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January 22, 1996


The opinion of the court was delivered by: STANTON

Opinion and Order

 Defendants move pursuant to Fed. R. Civ. P. 12(b)(6) for dismissal of the complaint, which alleges that defendants refused to open an investment account for plaintiffs for unlawful discriminatory reasons.


 The complaint alleges the following:

 Paul and Edmond Cheung, who are father and son, sought to open an investment account at Merrill Lynch's 200 Park Avenue office. They spoke by telephone with Mark Tully, a financial consultant at that office, and then met with him to discuss investment alternatives. The Cheungs told Tully that although they were not sure how they wanted to invest their money, they wanted to open an account at Merrill Lynch.

 Tully told them their account was open but not yet active and that to activate their account they would only need to make a phone call. It was agreed that the Cheungs would tell Tully how they wished to invest the money. Tully assured the Cheungs that there were no obstacles--including Paul Cheung's Canadian citizenship--which would prevent them from opening an account. (Complaint, PP 10-12.)

 The Cheungs met with Tully again about a month later at the 200 Park Avenue office for the purpose of giving Tully a check for $ 100,000 and telling him how they wanted to invest it. Tully left the conference room in which they were meeting to prepare power of attorney documents for the Cheungs' signature.

 Frank Sullivan, the branch manager of the 200 Park Avenue office, entered the room. He "became hostile, and demanded that Plaintiffs state their business." He picked up Paul Cheung's Canadian passport and asked whether he was a Canadian citizen. Mr. Cheung answered affirmatively. Sullivan picked up the Cheungs' completed application, which had been signed at the earlier meeting, reviewed it, and left the room. (Id. PP 14-19.)

 When Tully returned, he told the Cheungs that Sullivan had instructed him to terminate the meeting, and that the Cheungs would not be permitted to open an account with Merrill Lynch because they were not United States citizens. The Cheungs pointed out that Edmond Cheung was a U.S. citizen and that they could open the account under his name. After conferring again with Sullivan, Tully told the Cheungs that they could not open an account under Edmond's name because he hadn't been a citizen "long enough." Tully refused to discuss the matter further. The Cheungs left the office. (Id. PP 20-24.)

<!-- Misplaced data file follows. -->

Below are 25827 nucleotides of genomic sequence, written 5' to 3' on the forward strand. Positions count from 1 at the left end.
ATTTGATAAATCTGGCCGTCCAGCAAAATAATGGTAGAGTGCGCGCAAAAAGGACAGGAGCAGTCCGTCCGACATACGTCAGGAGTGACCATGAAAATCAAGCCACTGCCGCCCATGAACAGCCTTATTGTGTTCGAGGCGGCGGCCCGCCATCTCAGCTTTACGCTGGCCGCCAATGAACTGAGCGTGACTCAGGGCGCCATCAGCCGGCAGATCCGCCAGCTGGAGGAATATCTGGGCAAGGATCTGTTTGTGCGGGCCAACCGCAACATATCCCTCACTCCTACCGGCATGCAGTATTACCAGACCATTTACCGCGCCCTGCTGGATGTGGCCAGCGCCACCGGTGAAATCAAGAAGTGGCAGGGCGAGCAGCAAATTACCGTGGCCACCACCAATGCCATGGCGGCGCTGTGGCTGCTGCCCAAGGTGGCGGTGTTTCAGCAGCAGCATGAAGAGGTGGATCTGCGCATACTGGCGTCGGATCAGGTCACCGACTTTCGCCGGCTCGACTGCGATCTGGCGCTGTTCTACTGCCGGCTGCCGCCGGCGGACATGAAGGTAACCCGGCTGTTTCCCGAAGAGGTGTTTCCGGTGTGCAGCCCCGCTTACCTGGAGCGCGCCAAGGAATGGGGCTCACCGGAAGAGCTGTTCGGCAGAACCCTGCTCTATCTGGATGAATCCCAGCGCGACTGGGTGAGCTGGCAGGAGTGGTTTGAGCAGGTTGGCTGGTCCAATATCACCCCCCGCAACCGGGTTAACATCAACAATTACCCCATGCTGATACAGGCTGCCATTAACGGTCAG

The Cheungs assert claims under 42 U.S.C. § 1981, the New York State Human Rights Law ("NYSHRL"), the New York City Administrative Code and New York common law. Paul Cheung claims defendants discriminated against him on the basis of his Canadian citizenship, race, sexual orientation and disability--specifically, defendants' perception that he was infected with the human immunodeficiency virus (HIV). Edmond Cheung claims defendants discriminated against him because they thought he was not a U.S. citizen and on the basis of his race and relationship to someone perceived to have a disability. Both assert claims under New York state law for intentional infliction of emotional distress.


 Defendants contend that particular types of discrimination are not prohibited by some of the statutes under which plaintiffs sue. With respect to the race discrimination claims, they urge that the complaint fails to set forth facts from which discriminatory motive can be inferred.

 Defendants argue that the claims under the New York City Administrative Code must be dismissed because plaintiffs did not comply with that Code's pre-filing requirement.

 Alternatively, defendants seek dismissal of all claims against Tully on the ground that the complaint alleges that he carried out others' instructions and thus himself lacked the necessary discriminatory motive.

 In considering a motion to dismiss under Fed. R. Civ. P 12(b)(6), "a court must accept the allegations contained in the complaint as true, and draw all reasonable inferences in favor of the non-movant; it should not dismiss the complaint "'unless it appears beyond doubt that the plaintiff can prove no set of facts in support of his claim which would entitle him to relief.'" Sheppard v. Beerman, 18 F.3d 147, 150 (2nd Cir.), cert. denied, 130 L. Ed. 2d 28, 115 S. Ct. 73 (1994) (citations omitted).



 A. Section 1981

 Defendants argue that the Cheungs' citizenship discrimination claims are not cognizable under 42 U.S.C. section 1981. Section 1981 provides: